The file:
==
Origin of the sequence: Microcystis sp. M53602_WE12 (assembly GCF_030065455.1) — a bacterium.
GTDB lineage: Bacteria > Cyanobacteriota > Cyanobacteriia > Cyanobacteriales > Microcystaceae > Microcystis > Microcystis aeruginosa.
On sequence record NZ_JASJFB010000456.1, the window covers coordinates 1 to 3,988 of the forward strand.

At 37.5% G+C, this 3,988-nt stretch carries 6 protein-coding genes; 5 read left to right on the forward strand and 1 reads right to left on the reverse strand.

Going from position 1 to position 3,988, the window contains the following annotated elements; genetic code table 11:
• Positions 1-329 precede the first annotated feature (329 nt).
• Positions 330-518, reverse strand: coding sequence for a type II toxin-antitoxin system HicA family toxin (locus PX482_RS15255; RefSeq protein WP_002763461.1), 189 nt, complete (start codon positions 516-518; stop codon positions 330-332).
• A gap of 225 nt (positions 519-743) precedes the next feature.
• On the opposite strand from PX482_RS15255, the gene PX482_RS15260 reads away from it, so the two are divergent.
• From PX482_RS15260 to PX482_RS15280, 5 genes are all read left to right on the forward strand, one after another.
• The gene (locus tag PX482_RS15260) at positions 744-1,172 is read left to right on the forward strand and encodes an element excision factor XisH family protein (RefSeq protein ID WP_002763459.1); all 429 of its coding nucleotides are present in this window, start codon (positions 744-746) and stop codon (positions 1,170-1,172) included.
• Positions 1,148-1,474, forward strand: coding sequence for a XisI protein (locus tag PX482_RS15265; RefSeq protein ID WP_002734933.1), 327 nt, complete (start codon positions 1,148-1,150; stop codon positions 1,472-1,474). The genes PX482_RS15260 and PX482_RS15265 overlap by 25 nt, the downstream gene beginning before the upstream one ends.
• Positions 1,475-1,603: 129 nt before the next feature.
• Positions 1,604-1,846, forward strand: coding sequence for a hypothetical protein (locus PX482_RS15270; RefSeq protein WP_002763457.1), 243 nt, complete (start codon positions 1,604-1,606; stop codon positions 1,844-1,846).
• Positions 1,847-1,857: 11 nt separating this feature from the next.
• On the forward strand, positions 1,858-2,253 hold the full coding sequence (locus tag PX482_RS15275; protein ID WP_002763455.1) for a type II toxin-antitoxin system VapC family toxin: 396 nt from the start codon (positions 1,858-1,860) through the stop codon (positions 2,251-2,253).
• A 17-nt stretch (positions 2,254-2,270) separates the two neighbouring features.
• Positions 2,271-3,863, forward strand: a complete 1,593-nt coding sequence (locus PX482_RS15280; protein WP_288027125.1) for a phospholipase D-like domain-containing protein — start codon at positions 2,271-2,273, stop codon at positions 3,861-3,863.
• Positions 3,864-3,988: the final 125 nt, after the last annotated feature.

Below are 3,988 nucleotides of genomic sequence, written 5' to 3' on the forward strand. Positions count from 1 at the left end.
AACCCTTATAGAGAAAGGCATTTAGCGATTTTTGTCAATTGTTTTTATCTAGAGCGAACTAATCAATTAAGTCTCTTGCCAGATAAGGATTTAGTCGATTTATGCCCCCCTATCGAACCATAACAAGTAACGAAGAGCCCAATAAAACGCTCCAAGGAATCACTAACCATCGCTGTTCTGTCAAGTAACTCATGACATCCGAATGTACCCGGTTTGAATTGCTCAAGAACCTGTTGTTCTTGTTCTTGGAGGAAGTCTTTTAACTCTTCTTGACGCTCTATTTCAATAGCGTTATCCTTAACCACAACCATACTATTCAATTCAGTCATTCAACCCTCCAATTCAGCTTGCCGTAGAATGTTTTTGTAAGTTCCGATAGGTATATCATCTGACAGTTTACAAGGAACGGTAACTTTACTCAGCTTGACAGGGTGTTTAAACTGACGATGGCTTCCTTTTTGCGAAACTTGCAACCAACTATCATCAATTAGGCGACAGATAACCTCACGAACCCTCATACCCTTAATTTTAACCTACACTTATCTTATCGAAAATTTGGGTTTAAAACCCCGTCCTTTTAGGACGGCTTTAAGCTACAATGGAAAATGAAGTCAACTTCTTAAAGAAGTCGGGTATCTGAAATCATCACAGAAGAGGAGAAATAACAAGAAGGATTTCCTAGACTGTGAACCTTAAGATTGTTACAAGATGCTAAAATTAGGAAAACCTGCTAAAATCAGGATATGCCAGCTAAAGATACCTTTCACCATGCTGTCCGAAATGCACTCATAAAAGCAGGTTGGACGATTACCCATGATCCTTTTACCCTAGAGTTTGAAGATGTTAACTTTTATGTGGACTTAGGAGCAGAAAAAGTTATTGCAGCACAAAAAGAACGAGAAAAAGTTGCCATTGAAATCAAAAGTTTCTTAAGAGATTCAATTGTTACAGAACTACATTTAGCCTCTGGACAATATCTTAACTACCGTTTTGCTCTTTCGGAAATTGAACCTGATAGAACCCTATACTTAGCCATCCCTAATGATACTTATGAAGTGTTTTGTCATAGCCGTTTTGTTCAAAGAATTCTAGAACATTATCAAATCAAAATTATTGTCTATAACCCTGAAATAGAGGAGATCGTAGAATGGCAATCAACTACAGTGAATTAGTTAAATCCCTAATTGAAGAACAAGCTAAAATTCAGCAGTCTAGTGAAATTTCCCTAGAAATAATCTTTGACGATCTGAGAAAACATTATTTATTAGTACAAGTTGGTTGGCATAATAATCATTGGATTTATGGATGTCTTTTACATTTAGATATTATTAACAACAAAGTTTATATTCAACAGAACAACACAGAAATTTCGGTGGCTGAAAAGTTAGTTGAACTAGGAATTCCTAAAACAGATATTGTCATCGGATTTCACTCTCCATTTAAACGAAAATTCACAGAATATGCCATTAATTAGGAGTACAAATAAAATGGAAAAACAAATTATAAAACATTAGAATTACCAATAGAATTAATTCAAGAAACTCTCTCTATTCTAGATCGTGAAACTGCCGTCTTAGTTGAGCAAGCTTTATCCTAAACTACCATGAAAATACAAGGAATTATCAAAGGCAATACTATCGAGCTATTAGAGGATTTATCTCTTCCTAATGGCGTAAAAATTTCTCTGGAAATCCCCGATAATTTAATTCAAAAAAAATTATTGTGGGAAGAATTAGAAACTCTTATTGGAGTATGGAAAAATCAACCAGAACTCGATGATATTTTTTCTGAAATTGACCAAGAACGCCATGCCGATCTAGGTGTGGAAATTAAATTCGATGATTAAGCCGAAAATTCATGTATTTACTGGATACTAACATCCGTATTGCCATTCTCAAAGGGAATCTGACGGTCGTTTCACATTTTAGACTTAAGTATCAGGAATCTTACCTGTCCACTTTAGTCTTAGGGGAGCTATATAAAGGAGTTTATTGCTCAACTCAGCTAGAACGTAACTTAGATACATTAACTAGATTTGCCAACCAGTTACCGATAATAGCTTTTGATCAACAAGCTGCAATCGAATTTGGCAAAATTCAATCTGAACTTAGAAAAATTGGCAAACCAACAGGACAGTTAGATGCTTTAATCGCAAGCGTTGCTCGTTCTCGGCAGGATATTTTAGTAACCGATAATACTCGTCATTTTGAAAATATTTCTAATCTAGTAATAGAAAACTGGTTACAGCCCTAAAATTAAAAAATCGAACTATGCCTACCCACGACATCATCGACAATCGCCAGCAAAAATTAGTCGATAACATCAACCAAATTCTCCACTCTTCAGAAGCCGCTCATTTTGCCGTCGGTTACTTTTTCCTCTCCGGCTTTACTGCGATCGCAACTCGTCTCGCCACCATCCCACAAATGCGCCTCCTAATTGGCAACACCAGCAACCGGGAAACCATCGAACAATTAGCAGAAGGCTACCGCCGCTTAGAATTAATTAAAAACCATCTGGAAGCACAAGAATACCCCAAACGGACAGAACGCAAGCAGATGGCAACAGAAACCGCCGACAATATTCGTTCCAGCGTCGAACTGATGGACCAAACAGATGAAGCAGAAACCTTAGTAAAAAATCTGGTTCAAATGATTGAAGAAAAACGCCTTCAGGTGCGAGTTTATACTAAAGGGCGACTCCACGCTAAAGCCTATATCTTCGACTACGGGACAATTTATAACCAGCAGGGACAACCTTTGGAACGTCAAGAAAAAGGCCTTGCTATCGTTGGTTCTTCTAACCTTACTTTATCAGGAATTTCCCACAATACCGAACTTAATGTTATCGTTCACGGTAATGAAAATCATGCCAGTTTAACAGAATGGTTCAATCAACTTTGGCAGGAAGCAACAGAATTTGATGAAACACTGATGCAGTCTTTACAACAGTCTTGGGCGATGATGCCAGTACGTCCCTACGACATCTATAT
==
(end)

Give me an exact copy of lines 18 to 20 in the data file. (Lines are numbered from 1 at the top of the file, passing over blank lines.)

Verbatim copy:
• Positions 2,271-3,863, forward strand: a complete 1,593-nt coding sequence (locus PX482_RS15280; protein WP_288027125.1) for a phospholipase D-like domain-containing protein — start codon at positions 2,271-2,273, stop codon at positions 3,861-3,863.
• Positions 3,864-3,988: the final 125 nt, after the last annotated feature.

Below are 3,988 nucleotides of genomic sequence, written 5' to 3' on the forward strand. Positions count from 1 at the left end.